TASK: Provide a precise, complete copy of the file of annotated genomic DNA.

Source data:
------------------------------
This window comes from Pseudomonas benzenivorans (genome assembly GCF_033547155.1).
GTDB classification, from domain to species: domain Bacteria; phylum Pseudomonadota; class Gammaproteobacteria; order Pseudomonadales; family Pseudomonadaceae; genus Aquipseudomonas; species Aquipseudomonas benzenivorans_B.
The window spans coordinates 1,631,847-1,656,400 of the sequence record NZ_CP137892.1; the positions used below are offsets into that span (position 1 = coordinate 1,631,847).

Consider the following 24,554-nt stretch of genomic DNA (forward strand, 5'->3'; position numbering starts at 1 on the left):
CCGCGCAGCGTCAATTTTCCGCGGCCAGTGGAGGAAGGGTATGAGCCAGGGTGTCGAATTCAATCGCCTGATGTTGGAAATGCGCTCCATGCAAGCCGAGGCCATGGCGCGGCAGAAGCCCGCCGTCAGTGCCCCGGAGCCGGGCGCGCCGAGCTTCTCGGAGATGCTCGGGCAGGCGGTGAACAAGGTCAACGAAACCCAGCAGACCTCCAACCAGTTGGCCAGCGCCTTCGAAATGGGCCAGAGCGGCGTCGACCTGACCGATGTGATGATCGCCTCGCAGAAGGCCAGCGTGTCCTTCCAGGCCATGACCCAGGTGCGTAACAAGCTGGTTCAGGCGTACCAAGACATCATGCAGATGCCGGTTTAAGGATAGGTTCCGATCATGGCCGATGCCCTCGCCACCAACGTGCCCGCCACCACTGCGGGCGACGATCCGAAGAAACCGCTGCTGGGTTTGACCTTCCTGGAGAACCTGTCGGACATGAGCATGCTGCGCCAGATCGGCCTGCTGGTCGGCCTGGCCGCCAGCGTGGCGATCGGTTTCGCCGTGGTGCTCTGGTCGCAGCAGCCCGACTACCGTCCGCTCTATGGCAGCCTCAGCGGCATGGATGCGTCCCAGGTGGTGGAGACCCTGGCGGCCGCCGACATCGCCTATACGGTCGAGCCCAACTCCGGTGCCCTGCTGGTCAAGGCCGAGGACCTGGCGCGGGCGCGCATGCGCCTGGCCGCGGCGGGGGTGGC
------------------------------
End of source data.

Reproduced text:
This window comes from Pseudomonas benzenivorans (genome assembly GCF_033547155.1).
GTDB classification, from domain to species: domain Bacteria; phylum Pseudomonadota; class Gammaproteobacteria; order Pseudomonadales; family Pseudomonadaceae; genus Aquipseudomonas; species Aquipseudomonas benzenivorans_B.
The window spans coordinates 1,631,847-1,656,400 of the sequence record NZ_CP137892.1; the positions used below are offsets into that span (position 1 = coordinate 1,631,847).

Consider the following 24,554-nt stretch of genomic DNA (forward strand, 5'->3'; position numbering starts at 1 on the left):
CCGCGCAGCGTCAATTTTCCGCGGCCAGTGGAGGAAGGGTATGAGCCAGGGTGTCGAATTCAATCGCCTGATGTTGGAAATGCGCTCCATGCAAGCCGAGGCCATGGCGCGGCAGAAGCCCGCCGTCAGTGCCCCGGAGCCGGGCGCGCCGAGCTTCTCGGAGATGCTCGGGCAGGCGGTGAACAAGGTCAACGAAACCCAGCAGACCTCCAACCAGTTGGCCAGCGCCTTCGAAATGGGCCAGAGCGGCGTCGACCTGACCGATGTGATGATCGCCTCGCAGAAGGCCAGCGTGTCCTTCCAGGCCATGACCCAGGTGCGTAACAAGCTGGTTCAGGCGTACCAAGACATCATGCAGATGCCGGTTTAAGGATAGGTTCCGATCATGGCCGATGCCCTCGCCACCAACGTGCCCGCCACCACTGCGGGCGACGATCCGAAGAAACCGCTGCTGGGTTTGACCTTCCTGGAGAACCTGTCGGACATGAGCATGCTGCGCCAGATCGGCCTGCTGGTCGGCCTGGCCGCCAGCGTGGCGATCGGTTTCGCCGTGGTGCTCTGGTCGCAGCAGCCCGACTACCGTCCGCTCTATGGCAGCCTCAGCGGCATGGATGCGTCCCAGGTGGTGGAGACCCTGGCGGCCGCCGACATCGCCTATACGGTCGAGCCCAACTCCGGTGCCCTGCTGGTCAAGGCCGAGGACCTGGCGCGGGCGCGCATGCGCCTGGCCGCGGCGGGGGTGGC